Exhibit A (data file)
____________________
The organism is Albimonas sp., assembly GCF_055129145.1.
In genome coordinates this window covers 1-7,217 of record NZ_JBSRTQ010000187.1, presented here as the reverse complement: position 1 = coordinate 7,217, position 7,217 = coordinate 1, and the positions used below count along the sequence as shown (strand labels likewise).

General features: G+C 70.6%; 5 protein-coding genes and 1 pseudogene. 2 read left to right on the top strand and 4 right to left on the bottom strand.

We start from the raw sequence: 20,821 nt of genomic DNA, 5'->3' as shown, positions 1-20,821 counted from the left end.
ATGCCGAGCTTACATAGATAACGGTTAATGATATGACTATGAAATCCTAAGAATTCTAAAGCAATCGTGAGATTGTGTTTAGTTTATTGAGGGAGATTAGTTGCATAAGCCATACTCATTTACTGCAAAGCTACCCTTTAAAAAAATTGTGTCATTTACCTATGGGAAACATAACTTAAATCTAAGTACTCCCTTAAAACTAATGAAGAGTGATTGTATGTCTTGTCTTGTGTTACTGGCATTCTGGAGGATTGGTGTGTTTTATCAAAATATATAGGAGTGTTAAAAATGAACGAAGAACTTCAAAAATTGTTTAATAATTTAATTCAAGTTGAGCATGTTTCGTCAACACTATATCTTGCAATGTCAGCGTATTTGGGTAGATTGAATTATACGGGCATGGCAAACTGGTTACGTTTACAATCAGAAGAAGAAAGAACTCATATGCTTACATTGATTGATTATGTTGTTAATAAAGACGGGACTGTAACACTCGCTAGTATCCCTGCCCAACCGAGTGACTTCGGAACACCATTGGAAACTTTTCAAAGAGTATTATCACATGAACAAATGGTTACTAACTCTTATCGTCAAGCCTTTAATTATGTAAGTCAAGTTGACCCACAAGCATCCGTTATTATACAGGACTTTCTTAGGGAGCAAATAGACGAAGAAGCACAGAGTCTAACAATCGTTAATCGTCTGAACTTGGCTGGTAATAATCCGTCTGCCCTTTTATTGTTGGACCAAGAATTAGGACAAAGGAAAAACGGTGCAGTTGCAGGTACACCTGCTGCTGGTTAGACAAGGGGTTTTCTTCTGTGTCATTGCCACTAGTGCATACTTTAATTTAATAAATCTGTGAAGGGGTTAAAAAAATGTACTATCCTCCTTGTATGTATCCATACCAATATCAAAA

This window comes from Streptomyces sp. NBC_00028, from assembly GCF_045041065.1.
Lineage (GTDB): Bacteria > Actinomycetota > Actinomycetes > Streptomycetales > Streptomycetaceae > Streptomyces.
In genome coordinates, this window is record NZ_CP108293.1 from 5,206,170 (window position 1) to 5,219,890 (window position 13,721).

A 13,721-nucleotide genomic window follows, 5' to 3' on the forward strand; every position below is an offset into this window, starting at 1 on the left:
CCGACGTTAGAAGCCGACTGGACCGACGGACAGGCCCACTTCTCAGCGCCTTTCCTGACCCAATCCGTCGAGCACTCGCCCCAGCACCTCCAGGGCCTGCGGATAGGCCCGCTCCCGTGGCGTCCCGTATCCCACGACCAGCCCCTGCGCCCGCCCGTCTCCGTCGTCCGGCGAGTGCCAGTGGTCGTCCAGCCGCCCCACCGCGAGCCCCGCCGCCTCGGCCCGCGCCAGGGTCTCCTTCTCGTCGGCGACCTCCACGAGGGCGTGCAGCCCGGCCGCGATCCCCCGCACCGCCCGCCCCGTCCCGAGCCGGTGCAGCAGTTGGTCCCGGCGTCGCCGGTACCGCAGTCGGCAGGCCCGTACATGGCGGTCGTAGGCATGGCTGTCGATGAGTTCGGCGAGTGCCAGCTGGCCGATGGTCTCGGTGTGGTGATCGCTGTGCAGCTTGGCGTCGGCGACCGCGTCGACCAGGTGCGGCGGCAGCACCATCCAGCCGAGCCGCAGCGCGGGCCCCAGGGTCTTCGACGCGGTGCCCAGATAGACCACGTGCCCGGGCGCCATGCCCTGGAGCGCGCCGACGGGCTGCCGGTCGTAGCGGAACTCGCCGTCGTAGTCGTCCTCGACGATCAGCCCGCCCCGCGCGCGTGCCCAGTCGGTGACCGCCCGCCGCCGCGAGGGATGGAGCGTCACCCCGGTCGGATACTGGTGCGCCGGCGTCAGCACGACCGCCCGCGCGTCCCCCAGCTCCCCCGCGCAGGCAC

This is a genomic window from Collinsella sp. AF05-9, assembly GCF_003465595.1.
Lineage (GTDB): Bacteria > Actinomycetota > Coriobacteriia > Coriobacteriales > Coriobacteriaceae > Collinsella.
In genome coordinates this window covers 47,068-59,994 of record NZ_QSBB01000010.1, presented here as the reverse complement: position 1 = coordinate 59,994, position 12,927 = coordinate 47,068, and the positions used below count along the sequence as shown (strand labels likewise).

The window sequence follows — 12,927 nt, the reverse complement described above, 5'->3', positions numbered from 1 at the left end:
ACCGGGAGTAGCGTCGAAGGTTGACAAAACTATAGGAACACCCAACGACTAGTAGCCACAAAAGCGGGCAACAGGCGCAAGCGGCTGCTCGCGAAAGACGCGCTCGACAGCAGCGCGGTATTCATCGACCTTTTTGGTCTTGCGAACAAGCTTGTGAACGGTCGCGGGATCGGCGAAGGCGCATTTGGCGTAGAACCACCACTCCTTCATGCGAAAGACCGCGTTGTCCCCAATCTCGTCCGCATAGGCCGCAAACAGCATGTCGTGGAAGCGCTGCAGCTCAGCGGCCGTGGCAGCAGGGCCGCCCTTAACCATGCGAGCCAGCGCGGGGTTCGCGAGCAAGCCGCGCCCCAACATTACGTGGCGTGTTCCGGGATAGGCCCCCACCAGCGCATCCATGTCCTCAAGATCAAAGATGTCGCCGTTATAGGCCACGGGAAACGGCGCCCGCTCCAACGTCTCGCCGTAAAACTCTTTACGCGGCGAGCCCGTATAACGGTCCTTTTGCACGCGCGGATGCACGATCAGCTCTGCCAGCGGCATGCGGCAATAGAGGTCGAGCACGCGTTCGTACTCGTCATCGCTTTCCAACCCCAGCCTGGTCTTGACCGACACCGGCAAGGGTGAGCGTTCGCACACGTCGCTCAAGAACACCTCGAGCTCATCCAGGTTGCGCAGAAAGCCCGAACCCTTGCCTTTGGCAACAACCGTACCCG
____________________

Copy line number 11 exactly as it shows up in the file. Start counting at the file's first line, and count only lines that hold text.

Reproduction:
This is a genomic window from Collinsella sp. AF05-9, assembly GCF_003465595.1.